On Fri 02 Dec 2011 09:00:52 AM EST, Dan Kenigsberg wrote:
> On Thu, Dec 01, 2011 at 10:13:53PM -0500, Saggi Mizrahi wrote:
>> I want to suggest a different way of handling constants.py and config.py
>> the current way is clumsy and makes making convoluted code easy.
>>
>> GLOBAL VARIABLES ARE BAD. It's not something I invented. It's well
>> accepted that proper scoping yields better code.
>
> FOLLOWING UPERCASE MAXIMS BLINDLY IS BAD. (and that's something I have 
> invented.)
>
>>
>> The way we use those two files shows how much of a mess globally
>> accessible variable can be.
>>
>> Not putting paths to executable in constants.py
>> -----------------------------------------------
>> Instead we should have a module for each utility executable. The module
>> should wrap the utility with a pythonic interface. That way there is no
>> reason for more then one module to have access to a utility's path.
>>
>> For example:
>>
>> cat.py
>> ------
>>
>> _CAT_PATH = @CAT_PATH@
>>
>> def cat(files):
>>      cmd = [_CAT_PATH] + files
>>      out, err = exec(cmd)
>>      return out
>>
>> Now there is no need to know where cat is. You have a proper interface
>> to use. Preventing people from re-wrapping the utility over and over.
>> This in turn means you have a canonical wrapper that is more likely to work.
>
> I agree that our current behavior is clunky. Most external executable should 
> be
> wrapped by functions that exposes the functionality which we need from them.
>
> I am not sure that having a module per executable makes the most sense; I'd
> separate modularity based on Vdsm usage of them. Anyway, the only up side of 
> our
> current constants-aggregating approach, is that the number of files editted by
> autoconf is limitted.
I'm don't really care about how many utilities are wrapped per module. 
I just want only one place to reference and actually prompt the utility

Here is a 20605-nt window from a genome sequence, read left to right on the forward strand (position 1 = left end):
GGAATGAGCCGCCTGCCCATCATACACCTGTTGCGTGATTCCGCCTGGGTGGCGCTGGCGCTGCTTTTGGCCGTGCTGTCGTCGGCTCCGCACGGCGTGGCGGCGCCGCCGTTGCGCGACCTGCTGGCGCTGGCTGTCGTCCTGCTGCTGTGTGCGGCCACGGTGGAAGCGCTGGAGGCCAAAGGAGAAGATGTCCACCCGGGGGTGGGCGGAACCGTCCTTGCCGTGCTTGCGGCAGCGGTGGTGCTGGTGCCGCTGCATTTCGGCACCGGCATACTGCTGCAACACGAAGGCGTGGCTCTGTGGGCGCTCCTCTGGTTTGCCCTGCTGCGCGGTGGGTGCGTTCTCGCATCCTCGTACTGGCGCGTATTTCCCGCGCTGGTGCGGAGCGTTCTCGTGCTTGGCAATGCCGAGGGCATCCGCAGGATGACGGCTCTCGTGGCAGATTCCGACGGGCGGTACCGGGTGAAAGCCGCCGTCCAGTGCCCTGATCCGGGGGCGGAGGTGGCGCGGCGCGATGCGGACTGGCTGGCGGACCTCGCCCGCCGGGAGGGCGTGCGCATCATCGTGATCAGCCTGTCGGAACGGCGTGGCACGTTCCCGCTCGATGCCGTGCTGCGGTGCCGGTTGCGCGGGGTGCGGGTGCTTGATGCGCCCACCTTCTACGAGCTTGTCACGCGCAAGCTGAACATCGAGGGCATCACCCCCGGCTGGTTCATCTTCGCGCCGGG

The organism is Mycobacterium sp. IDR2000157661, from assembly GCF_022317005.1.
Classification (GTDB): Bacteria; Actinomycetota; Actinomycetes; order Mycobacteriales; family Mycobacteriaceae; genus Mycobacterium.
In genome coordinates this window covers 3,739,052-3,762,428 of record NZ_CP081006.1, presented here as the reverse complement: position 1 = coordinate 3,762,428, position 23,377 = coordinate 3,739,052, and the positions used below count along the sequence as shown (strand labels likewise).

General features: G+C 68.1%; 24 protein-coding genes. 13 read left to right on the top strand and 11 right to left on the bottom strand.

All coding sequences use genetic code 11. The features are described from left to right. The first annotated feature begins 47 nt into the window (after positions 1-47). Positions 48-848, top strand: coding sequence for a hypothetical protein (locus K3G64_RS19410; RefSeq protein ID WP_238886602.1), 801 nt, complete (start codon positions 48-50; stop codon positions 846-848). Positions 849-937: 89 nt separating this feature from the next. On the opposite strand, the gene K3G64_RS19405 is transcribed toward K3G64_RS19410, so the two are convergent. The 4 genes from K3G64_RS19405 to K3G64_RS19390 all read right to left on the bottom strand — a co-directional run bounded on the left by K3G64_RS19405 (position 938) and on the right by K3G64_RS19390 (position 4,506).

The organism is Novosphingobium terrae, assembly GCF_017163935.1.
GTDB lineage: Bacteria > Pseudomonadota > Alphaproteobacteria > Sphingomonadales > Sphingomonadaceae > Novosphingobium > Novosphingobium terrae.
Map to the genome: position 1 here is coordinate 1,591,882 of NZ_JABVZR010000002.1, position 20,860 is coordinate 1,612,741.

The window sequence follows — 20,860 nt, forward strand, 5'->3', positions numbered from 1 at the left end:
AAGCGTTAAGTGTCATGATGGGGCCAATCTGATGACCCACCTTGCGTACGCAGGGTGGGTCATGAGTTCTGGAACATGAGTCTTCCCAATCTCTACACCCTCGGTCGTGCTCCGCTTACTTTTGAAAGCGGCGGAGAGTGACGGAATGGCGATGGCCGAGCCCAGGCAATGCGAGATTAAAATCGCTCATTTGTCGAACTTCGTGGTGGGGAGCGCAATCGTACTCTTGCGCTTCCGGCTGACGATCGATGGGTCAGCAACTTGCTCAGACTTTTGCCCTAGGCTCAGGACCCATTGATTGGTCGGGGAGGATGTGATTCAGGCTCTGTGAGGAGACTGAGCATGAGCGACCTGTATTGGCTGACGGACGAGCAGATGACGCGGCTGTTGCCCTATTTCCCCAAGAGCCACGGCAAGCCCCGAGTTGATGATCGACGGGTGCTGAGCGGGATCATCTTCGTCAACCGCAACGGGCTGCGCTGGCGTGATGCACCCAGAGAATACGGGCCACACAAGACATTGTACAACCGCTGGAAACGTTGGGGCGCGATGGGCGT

while all other places should use the wrapper.
>
> P.S. EXT_CAT is a horrible example. It exists only for letting Vdsm read
> /etc/multipath.conf. This functionality must be wrapped properly and shoved 
> into
> supervdsm.
cat was given as an example because it's the easiest utility to wrap I 
could think of that is not echo. It was just used to illustrate the 
point.
>
>>
>> Every other constant
>> --------------------
>> Other constants should be moved to their proper modules and used only
>> when importing the module makes sense this will give you another step
>> where you make sure your decencies are correct.
>>
>> Configuration
>> -------------
>>
>> Configuration files are just parameters to the program. They should be
>> treated as such. Their scope should not leave the main class of the
>> project. In our case VDSM is actually 2 projects meshed together like
>> Siamese twins so I think clientIf.py and hsm.py should be the only ones
>> with access to the config. Everything else should expect to get those
>> values in a regular programmatic fashion.
>>
>>
>> In my opinion these changes will make VDSM a lot more flexible, will
>> make more parts independent and easily separated and at that end help us
>> make VDSM better for generations to come.
>
> In my opinion our use of config.config is perfectly fine. The configuration 
> file
> is a single global object, and it makes sense to keep its Python 
> representation
> as a single global object. I'd like keeping it this way because if Vm 
> migration
> process needs a new parameter (say, when should we decide that migration is 
> not
> going anywhere) MigrationSourceThread can simply read it from the config. If 
> we
> take your approach, we would have to trickle the value all the way from 
> clientIF
> through Vm down to the specific function that needs it. It would clutter the
> code and would not scale nicely with the number of configuration parameters.
The "I don't want to have to pass the parameter" excuse is always 
thrown around for all sorts of bad practices (thread local storage 
anyone?).
I would even stress that the pain with trickling down information helps 
encourage developers to keep the system flat. And the less convoluted 
your hierarchies are the simpler and more flexible the code is. In the 
end, having things too accessible (ahm ahm sdc.produce()) usually 
results in bad code.

You have a ton of patterns to mediate this effect.

def init(moduleConfig):
    """configures the module. You see this a lot in the C\C++ world but 
that doesn't mean it's bad""
    pass

public Foo():
    def __init__(self, param):
        """Give values in the ctor."""
        pass
   @classmethod
   def  configure(cls, param, param):
       """Less recommended but possible"""
       pass
   def setDefaultSomething(self, value):
       pass

>
>
>>
>> You can help!
>> -------------
>>
>> * Start by taking you favorite utility and write a proper safe module
>> around it.
>> * When writing new code try and not access the configuration directly.
>> * Modules are free (really) don't just put stuff in misc\utils try and
>> put some order to things.
>>
>> _______________________________________________
>> vdsm-devel mailing list
>> vdsm-devel@lists.fedorahosted.org
>> https://fedorahosted.org/mailman/listinfo/vdsm-devel


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